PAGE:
No surprise here - and "Animal Farm" as well - the techniques of pure propaganda are centuries old and well known. Especially the "inversion of truth" Orwell knew so well from Communist propaganda. The irony is these people who thinks to be "true Americans" act exactly like Soviet apparatchik.
It's also very ironic that on one side the State must act and kill of those pirate stations, in the interest of the citizens, on the other end the State must do nothing but let telco do whatever they like, often against the citizens - it's quite incoherent - as long as you don't look behind the finger and understand these people don't really work for the FCC but for the people they are talking to.
Who would you expect to sit on the Board of The Media Institute? Probably someone from a bastion of the free press. Certainly the head of a major TV network or a radio network. Some academics maybe.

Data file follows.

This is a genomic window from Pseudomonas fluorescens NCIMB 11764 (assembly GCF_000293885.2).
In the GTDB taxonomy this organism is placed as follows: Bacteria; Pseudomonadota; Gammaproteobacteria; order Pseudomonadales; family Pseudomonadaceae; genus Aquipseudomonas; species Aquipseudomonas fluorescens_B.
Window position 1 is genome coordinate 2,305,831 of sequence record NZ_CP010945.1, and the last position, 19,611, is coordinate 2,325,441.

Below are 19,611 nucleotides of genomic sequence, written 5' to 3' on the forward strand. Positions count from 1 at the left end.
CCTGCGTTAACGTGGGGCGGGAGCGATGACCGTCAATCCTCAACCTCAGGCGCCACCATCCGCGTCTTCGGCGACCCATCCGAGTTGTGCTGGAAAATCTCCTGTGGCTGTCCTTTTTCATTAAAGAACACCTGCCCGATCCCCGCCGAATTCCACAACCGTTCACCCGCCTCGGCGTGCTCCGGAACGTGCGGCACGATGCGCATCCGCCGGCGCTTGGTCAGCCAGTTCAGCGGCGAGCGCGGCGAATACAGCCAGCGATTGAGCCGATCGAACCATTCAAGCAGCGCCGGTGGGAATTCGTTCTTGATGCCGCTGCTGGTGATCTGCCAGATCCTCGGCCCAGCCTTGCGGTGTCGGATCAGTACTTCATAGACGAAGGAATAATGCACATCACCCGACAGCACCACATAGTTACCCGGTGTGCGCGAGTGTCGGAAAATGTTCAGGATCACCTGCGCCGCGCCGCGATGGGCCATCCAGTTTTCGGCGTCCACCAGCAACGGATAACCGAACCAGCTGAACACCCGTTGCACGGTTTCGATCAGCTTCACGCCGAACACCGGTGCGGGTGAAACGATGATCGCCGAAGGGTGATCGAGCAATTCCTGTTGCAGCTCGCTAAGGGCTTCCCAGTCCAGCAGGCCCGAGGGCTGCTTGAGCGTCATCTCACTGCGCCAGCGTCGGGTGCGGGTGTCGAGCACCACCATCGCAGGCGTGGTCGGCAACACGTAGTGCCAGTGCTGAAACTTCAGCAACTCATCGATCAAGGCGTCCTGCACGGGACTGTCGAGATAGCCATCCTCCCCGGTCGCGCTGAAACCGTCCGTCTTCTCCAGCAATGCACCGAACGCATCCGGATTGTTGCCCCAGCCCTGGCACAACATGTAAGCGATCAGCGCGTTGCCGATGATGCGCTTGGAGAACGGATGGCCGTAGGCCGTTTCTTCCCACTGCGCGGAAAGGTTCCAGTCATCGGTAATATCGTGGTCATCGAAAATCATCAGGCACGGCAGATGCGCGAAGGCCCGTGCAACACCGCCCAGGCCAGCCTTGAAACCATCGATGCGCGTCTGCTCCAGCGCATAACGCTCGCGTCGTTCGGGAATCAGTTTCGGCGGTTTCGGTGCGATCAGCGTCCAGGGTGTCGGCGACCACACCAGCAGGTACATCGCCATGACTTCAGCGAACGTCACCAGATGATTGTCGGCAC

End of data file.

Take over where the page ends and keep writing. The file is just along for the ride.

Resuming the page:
Ah, I see
Nope. It's all right-wing corporate America: Disney's, Verizon's and LG Electronics' main lobbyists; advertising companies (IAB, Tegna); Washington's two biggest lobbying law firms, Wiley Rein and Covington & Burling; several more lobbyists – the chair of the comedically titled "Business in the Public Interest" and "consultant" Michael Regan; and two "media" companies.
This is one of those ironically named organisations then I take it?
Americans really do believe that their Constitution gives them the greatest freedom of speech ever known.
While allowing broadcasters to be regulated by an FCC that, among other things, still maintains a list of seven words you can't say on TV or radio.
At one point the FCC even cracked down on broadcasters playing "radio edits" of hop-hop tracks because listeners might be able to identify the bleeped out words based on context.